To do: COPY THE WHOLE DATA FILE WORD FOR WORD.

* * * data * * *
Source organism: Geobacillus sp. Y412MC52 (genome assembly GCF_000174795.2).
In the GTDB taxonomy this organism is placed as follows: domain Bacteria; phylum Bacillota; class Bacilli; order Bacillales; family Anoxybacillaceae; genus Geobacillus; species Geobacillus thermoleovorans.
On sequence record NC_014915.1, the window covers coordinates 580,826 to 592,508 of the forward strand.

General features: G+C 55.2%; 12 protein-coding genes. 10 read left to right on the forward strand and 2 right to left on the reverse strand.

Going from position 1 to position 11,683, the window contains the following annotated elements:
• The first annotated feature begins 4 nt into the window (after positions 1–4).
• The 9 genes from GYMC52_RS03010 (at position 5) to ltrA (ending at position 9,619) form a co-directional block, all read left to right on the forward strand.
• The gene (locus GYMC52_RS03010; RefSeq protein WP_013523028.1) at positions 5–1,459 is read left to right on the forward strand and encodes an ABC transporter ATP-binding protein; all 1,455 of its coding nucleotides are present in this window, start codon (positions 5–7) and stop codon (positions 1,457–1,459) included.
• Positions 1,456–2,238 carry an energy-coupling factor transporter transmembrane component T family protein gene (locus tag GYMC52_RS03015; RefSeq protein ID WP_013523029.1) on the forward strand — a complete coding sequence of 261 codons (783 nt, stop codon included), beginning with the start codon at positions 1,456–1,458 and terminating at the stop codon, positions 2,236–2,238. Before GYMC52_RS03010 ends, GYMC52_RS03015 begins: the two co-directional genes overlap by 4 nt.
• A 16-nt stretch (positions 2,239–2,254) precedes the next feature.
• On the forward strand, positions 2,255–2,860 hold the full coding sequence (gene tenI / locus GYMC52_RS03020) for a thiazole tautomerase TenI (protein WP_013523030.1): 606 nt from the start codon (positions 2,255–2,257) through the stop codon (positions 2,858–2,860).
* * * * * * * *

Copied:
Source organism: Geobacillus sp. Y412MC52 (genome assembly GCF_000174795.2).
In the GTDB taxonomy this organism is placed as follows: domain Bacteria; phylum Bacillota; class Bacilli; order Bacillales; family Anoxybacillaceae; genus Geobacillus; species Geobacillus thermoleovorans.
On sequence record NC_014915.1, the window covers coordinates 580,826 to 592,508 of the forward strand.

General features: G+C 55.2%; 12 protein-coding genes. 10 read left to right on the forward strand and 2 right to left on the reverse strand.

Going from position 1 to position 11,683, the window contains the following annotated elements:
• The first annotated feature begins 4 nt into the window (after positions 1–4).
• The 9 genes from GYMC52_RS03010 (at position 5) to ltrA (ending at position 9,619) form a co-directional block, all read left to right on the forward strand.
• The gene (locus GYMC52_RS03010; RefSeq protein WP_013523028.1) at positions 5–1,459 is read left to right on the forward strand and encodes an ABC transporter ATP-binding protein; all 1,455 of its coding nucleotides are present in this window, start codon (positions 5–7) and stop codon (positions 1,457–1,459) included.
• Positions 1,456–2,238 carry an energy-coupling factor transporter transmembrane component T family protein gene (locus tag GYMC52_RS03015; RefSeq protein ID WP_013523029.1) on the forward strand — a complete coding sequence of 261 codons (783 nt, stop codon included), beginning with the start codon at positions 1,456–1,458 and terminating at the stop codon, positions 2,236–2,238. Before GYMC52_RS03010 ends, GYMC52_RS03015 begins: the two co-directional genes overlap by 4 nt.
• A 16-nt stretch (positions 2,239–2,254) precedes the next feature.
• On the forward strand, positions 2,255–2,860 hold the full coding sequence (gene tenI / locus GYMC52_RS03020) for a thiazole tautomerase TenI (protein WP_013523030.1): 606 nt from the start codon (positions 2,255–2,257) through the stop codon (positions 2,858–2,860).